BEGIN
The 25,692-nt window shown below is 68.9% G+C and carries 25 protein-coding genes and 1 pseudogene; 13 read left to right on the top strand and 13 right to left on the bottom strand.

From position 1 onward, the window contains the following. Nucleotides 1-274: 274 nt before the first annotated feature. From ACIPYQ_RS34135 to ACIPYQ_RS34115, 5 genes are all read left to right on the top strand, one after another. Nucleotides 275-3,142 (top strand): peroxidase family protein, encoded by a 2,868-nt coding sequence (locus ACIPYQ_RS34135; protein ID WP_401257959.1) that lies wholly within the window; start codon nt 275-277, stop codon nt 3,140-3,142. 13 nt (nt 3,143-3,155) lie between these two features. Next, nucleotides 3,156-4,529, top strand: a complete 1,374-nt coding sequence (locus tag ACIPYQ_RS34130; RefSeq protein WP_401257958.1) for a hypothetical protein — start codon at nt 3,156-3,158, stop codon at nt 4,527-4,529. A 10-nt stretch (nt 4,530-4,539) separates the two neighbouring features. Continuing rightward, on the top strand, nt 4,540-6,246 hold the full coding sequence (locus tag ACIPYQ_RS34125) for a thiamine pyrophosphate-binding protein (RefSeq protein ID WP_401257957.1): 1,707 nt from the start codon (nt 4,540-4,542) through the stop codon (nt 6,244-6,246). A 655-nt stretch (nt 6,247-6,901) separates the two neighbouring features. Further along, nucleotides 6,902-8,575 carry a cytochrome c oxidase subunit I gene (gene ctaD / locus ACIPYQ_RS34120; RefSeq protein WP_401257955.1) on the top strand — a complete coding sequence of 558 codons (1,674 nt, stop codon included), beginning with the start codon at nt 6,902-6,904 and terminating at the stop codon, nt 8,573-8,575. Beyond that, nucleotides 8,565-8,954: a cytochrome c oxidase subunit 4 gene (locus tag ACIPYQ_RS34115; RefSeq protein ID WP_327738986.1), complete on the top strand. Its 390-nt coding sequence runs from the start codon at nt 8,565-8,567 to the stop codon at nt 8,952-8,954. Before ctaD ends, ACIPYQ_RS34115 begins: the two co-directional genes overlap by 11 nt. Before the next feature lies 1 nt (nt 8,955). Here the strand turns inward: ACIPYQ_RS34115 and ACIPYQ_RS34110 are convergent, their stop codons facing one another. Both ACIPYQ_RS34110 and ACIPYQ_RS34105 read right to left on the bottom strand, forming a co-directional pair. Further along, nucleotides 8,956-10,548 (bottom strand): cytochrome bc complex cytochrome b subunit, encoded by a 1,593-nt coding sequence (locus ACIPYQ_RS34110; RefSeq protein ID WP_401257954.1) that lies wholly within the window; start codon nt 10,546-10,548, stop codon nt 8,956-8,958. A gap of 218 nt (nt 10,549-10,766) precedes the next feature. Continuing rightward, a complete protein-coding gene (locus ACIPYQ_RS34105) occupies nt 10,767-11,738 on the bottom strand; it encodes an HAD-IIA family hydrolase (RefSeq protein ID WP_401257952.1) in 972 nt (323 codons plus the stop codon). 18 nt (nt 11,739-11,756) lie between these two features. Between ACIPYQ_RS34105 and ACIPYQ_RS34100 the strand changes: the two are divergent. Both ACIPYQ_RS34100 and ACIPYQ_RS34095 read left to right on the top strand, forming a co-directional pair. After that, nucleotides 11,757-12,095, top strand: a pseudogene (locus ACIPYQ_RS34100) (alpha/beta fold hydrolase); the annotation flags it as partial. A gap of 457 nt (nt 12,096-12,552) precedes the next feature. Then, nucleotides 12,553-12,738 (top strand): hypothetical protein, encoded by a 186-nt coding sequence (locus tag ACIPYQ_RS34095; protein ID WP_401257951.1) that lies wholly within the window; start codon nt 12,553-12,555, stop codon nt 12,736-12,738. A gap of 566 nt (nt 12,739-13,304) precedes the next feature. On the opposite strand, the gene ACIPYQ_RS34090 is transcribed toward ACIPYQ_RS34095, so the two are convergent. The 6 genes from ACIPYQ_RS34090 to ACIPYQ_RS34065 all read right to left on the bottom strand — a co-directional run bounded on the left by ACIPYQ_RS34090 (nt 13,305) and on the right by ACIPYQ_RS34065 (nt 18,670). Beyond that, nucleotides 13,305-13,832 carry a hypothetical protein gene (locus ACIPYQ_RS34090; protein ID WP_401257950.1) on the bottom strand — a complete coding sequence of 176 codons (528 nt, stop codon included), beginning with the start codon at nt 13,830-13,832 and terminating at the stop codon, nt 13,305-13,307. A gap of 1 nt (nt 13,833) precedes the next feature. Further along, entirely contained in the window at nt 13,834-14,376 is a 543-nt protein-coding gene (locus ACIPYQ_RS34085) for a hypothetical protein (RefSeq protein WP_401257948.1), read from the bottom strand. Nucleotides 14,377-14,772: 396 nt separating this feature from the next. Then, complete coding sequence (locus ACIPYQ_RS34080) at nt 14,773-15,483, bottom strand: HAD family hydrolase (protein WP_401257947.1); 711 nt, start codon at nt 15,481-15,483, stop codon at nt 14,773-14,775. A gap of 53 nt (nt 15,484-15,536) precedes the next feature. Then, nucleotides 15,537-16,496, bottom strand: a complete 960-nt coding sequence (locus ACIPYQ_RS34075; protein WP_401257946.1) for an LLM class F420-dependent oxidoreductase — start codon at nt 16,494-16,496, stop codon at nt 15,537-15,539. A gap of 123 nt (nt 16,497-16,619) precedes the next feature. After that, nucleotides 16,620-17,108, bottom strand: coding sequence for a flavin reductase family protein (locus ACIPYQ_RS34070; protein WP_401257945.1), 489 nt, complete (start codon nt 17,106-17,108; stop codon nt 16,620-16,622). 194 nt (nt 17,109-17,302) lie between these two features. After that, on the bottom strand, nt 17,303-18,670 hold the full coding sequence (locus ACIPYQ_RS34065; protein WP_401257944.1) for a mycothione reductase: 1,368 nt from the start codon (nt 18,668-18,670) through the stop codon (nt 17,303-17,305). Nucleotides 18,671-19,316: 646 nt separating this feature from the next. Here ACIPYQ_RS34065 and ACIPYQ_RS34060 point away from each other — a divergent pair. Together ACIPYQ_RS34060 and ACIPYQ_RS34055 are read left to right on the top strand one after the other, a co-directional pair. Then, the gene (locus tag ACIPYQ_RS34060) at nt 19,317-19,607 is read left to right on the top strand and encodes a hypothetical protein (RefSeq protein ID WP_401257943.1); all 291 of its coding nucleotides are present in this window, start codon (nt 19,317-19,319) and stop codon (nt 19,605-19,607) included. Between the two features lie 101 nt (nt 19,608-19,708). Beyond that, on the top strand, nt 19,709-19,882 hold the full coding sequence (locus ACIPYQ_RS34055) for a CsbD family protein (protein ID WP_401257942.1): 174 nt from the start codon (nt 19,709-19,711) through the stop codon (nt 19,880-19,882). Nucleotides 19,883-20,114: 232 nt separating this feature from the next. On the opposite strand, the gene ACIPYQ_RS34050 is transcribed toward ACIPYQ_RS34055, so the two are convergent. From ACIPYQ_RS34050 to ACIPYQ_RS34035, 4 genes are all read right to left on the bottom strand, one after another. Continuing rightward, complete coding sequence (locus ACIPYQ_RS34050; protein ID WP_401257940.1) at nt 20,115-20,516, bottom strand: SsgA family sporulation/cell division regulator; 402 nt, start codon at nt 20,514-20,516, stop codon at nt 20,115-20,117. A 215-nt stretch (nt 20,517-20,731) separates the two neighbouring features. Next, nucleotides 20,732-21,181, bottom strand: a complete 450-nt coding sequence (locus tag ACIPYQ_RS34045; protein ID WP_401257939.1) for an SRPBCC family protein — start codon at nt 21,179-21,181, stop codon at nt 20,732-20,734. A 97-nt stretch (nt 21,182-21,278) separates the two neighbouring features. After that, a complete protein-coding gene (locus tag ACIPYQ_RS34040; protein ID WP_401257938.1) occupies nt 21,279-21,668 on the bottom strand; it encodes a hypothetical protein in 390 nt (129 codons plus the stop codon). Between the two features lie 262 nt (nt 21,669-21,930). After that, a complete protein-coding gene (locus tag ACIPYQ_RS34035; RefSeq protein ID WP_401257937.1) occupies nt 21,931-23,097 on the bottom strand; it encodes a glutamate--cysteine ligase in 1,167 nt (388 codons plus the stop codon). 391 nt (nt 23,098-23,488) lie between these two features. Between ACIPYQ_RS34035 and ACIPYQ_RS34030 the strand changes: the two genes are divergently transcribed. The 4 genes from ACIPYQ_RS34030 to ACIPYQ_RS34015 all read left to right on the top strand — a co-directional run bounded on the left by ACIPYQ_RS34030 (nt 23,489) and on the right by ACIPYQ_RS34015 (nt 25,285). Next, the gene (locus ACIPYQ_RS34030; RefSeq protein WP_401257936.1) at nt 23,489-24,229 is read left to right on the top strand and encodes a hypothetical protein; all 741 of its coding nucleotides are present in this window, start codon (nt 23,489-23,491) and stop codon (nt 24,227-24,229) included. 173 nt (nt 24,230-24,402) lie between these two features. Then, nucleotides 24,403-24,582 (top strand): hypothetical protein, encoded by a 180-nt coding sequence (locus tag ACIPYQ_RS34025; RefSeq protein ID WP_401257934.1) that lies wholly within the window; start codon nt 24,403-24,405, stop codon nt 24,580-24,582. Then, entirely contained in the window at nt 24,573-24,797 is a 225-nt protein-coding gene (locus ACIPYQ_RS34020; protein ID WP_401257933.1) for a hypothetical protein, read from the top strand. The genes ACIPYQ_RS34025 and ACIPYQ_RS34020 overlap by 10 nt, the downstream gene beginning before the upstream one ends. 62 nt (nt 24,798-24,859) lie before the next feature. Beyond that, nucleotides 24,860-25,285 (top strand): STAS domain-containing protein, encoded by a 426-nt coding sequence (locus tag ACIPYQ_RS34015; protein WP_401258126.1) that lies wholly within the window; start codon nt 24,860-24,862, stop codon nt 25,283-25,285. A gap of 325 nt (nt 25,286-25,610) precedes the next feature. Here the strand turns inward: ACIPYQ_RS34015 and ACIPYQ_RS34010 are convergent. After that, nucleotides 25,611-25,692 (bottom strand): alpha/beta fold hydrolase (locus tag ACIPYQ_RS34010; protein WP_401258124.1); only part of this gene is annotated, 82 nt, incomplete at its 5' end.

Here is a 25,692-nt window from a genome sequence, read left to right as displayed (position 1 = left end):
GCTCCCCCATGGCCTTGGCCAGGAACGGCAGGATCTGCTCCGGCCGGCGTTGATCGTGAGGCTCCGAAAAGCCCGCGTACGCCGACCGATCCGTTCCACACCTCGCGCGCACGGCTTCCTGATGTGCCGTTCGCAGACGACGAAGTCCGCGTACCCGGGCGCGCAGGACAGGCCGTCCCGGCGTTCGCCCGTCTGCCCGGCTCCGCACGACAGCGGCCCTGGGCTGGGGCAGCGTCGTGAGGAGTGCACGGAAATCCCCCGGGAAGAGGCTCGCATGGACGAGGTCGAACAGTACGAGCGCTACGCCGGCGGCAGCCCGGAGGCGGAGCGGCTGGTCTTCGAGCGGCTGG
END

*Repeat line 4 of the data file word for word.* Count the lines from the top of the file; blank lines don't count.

GCTCCCCCATGGCCTTGGCCAGGAACGGCAGGATCTGCTCCGGCCGGCGTTGATCGTGAGGCTCCGAAAAGCCCGCGTACGCCGACCGATCCGTTCCACACCTCGCGCGCACGGCTTCCTGATGTGCCGTTCGCAGACGACGAAGTCCGCGTACCCGGGCGCGCAGGACAGGCCGTCCCGGCGTTCGCCCGTCTGCCCGGCTCCGCACGACAGCGGCCCTGGGCTGGGGCAGCGTCGTGAGGAGTGCACGGAAATCCCCCGGGAAGAGGCTCGCATGGACGAGGTCGAACAGTACGAGCGCTACGCCGGCGGCAGCCCGGAGGCGGAGCGGCTGGTCTTCGAGCGGCTGG